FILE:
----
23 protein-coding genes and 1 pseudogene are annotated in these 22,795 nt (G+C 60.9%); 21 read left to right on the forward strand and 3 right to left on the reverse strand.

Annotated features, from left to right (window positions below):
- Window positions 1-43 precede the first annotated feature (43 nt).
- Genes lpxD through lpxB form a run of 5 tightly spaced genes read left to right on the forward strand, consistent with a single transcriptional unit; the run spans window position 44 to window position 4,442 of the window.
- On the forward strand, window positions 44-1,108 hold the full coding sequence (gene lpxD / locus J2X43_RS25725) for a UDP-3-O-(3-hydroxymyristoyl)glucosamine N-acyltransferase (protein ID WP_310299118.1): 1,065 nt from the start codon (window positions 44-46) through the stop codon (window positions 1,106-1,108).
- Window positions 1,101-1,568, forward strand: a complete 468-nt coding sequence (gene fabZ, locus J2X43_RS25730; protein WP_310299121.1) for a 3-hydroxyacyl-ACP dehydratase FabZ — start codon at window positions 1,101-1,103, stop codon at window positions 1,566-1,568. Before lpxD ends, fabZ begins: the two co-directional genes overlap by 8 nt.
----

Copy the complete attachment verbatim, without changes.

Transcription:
23 protein-coding genes and 1 pseudogene are annotated in these 22,795 nt (G+C 60.9%); 21 read left to right on the forward strand and 3 right to left on the reverse strand.

Annotated features, from left to right (window positions below):
- Window positions 1-43 precede the first annotated feature (43 nt).
- Genes lpxD through lpxB form a run of 5 tightly spaced genes read left to right on the forward strand, consistent with a single transcriptional unit; the run spans window position 44 to window position 4,442 of the window.
- On the forward strand, window positions 44-1,108 hold the full coding sequence (gene lpxD / locus J2X43_RS25725) for a UDP-3-O-(3-hydroxymyristoyl)glucosamine N-acyltransferase (protein ID WP_310299118.1): 1,065 nt from the start codon (window positions 44-46) through the stop codon (window positions 1,106-1,108).
- Window positions 1,101-1,568, forward strand: a complete 468-nt coding sequence (gene fabZ, locus J2X43_RS25730; protein WP_310299121.1) for a 3-hydroxyacyl-ACP dehydratase FabZ — start codon at window positions 1,101-1,103, stop codon at window positions 1,566-1,568. Before lpxD ends, fabZ begins: the two co-directional genes overlap by 8 nt.